What it’s not, of course, and nor could it ever really be, is a proper AV amplifier driving seven speakers – but as I’ve already explained, I have now written that off as an option, so I’m not in any way disappointed.
One of the issues I have had with the Samsung is that the volume would vary with the input – so the Sky Q box, for example, would be playing at a comfortable level, but then if the PS4 was booted up, it was always much louder, and the remote control had to be scrabbled for.
The Arc has removed this irritation for the most part. The sound from the Samsung is fed to the Sonos via the the TV’s ARC-enabled HDMI output, and it all comes out of the soundbar at the same volume. This may seem a rather minor irritation but it became less and less minor as time wore on – and I’m extremely happy to be rid of it.
And the volume is controlled by the Sky Q handset, now I’ve told it to be, so the Arc sits there waiting to be of service without fuss. Turn the TV on and the Arc comes on with it. It’s all very neat and intuitive.
Won’t somebody please think of the children?
I’d set all this up in an empty house, so I was interested to note the reaction of the rest of the household, and said nothing about the change in sonic setup. The kids (who, as is the way with teenagers, are astonishingly unobservant about such things in general) barreled into the living room, turned on the telly and started watching Netflix (Ru Paul’s Drag Race, I believe.)
Within 20 seconds or so, I was asked, “What’s happened to the sound?” It was only after that that the question came, “and what’s that in front of the telly?” (see comment about observation skills above).
So first impressions very good all round – even for the unobservant teenagers.
Coming down off the high
It was when I started looking into fine-tuning things and trying to test out the surround-sound capabilities that a little bit of the gloss started to come off. I hasten to add, the main issue really isn’t the Arc’s fault. And as I’ve said, this wasn’t an enormous surprise by any means, but it was still just a tiny bit devastating.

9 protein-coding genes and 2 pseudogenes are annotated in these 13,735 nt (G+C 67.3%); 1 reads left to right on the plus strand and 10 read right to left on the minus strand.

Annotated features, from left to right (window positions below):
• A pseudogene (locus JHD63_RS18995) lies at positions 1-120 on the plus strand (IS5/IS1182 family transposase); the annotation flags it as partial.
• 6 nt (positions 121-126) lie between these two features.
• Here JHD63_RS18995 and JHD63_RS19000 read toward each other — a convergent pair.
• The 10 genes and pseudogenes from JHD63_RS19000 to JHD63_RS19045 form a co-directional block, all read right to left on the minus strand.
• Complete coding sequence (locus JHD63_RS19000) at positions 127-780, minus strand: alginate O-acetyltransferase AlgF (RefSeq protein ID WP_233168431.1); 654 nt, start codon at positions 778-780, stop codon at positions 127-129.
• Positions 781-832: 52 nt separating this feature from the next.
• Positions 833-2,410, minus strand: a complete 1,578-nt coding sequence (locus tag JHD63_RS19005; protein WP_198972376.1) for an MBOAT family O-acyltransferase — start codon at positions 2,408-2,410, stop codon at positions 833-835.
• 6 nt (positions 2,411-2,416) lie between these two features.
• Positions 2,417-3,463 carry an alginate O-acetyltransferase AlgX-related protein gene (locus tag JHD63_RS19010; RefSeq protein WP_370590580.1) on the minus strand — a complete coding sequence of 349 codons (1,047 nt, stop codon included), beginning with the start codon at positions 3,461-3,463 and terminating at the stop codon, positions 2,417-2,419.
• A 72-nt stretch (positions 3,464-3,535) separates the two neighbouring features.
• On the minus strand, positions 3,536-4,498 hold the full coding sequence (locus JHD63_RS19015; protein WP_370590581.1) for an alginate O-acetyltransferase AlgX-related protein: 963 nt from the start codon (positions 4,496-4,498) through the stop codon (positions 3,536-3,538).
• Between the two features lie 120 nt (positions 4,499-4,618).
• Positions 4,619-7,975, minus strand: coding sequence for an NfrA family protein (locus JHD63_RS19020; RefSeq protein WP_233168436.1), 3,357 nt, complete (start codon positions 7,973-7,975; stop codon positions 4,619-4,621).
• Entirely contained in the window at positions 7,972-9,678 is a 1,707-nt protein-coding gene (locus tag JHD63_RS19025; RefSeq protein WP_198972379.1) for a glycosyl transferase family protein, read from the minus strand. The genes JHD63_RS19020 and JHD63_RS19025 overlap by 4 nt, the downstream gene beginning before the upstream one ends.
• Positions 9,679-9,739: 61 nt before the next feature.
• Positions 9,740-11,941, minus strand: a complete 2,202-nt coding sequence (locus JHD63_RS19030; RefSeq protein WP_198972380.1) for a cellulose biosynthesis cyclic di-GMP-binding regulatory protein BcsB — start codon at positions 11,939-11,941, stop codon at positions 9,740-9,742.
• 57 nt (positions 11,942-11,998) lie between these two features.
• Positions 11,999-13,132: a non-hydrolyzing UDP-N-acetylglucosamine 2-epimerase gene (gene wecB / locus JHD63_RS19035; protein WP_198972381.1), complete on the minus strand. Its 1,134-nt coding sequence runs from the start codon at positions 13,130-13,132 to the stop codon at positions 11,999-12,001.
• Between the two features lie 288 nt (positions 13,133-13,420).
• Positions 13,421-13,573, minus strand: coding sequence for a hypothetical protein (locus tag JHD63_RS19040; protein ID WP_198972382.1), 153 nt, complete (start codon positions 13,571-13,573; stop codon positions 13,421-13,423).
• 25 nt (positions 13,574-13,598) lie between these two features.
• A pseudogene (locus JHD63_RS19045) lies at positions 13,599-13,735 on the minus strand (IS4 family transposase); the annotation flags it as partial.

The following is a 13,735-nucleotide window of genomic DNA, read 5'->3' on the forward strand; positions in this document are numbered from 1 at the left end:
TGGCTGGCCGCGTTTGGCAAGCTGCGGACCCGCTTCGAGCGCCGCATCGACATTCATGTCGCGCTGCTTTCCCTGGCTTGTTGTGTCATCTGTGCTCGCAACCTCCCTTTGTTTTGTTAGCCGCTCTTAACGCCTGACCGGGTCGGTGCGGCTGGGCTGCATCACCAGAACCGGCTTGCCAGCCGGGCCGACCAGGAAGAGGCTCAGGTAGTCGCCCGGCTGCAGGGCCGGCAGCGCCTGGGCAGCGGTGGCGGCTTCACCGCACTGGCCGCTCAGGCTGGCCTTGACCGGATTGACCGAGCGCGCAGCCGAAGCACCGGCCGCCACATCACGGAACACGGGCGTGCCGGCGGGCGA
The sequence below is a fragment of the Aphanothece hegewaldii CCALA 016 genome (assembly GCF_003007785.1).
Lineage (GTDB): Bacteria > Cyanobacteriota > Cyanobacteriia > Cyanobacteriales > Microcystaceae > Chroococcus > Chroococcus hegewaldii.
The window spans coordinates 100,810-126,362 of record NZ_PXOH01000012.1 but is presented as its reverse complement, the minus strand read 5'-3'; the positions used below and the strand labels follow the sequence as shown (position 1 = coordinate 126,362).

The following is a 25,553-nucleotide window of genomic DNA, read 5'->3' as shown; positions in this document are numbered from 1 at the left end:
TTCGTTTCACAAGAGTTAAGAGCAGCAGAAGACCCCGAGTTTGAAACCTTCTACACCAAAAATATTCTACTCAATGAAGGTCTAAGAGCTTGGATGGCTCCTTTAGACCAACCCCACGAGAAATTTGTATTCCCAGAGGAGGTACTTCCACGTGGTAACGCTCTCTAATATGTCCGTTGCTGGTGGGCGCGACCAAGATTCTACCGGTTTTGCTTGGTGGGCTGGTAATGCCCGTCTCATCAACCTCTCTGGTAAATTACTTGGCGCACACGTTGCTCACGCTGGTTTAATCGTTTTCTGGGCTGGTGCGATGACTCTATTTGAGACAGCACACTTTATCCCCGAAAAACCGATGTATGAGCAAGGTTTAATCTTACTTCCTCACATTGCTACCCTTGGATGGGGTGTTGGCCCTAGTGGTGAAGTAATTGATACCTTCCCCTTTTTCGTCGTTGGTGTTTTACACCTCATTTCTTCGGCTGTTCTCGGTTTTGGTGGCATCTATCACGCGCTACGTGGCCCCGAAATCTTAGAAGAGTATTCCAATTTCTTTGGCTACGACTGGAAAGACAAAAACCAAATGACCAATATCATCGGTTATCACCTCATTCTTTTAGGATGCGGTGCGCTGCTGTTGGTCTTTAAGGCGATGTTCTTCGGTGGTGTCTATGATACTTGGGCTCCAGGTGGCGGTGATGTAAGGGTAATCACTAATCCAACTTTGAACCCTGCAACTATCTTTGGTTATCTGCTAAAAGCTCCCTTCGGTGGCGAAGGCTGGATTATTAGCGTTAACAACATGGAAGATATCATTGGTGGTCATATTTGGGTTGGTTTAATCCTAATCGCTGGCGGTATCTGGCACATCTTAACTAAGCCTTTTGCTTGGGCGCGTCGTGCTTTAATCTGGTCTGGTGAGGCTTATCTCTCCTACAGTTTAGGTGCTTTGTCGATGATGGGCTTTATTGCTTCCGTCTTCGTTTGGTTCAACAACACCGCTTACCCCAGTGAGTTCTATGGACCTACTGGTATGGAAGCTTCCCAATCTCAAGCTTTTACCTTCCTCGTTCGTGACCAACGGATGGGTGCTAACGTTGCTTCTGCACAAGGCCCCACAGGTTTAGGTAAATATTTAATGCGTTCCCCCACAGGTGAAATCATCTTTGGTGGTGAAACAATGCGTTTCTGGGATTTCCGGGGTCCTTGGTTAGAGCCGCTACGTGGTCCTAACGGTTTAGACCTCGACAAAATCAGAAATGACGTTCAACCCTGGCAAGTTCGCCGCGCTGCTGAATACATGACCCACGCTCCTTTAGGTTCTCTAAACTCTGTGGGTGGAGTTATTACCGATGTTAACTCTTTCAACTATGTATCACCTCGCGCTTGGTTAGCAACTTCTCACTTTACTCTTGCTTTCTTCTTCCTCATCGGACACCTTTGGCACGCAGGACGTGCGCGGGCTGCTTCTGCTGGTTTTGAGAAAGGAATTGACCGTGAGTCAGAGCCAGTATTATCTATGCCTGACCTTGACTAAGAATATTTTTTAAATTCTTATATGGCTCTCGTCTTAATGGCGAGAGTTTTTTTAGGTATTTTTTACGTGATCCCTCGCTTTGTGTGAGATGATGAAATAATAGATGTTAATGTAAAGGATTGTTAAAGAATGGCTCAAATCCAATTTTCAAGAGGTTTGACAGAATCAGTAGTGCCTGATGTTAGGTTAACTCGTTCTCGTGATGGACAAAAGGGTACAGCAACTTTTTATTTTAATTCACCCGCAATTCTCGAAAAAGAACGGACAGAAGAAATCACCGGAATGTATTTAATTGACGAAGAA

My TV won’t pass through a Dolby Atmos signal.
It’s a great TV, the UE55KS9000 (and many people have commented on its impressive picture over the past three and a half years), but it’s been left behind by Samsung on the update front. The first time this frustrated me was when the BBC started broadcasting 4K content over iPlayer. The set doesn’t support HLG, so couldn’t show any of the events (Wimbledon, the 2018 World Cup) that the Beeb put out.
And this (the fact that it won’t pass through a Dolby Atmos signal) is the second crushing disappointment it has meted out.
The best I can manage, having tinkered with the TV’s settings is 5.1 surround – the app will tell you what the soundbar is outputting.
Still a very impressive sound in ‘plain’ 5.1
Thankfully, the plain vanilla 5.1 sound is pretty impressive in its own right; it certainly makes a good fist at spreading the soundtrack of an action movie out wide, and giving very decent sound location. But it’s not Dolby Atmos. There’s no way around this, other than getting hold of a new TV of course, and, while I am positively itching to experience the full fat sonic abilities of the Arc, I really can’t justify replacing what is a pretty fine TV still.
It may just be, though, that the Arc is therefore overkill for me. A Sonos Beam may well do close to the same job for half the cost. Something, for sure, for the prospective Arc purchaser to investigate.
Despite my frustrations, I am still deeply impressed by the Sonos Arc – and I have a few ideas to come to see how I might improve things further; chief among these involves a visit to IKEA and the purchase of two Symfonisk bookshelf speakers to act as true surround speakers for the system.
For that, watch this space: I shall update this particular story Arc in due course, once my family and I have lived with the new Sonos soundbar for a while longer.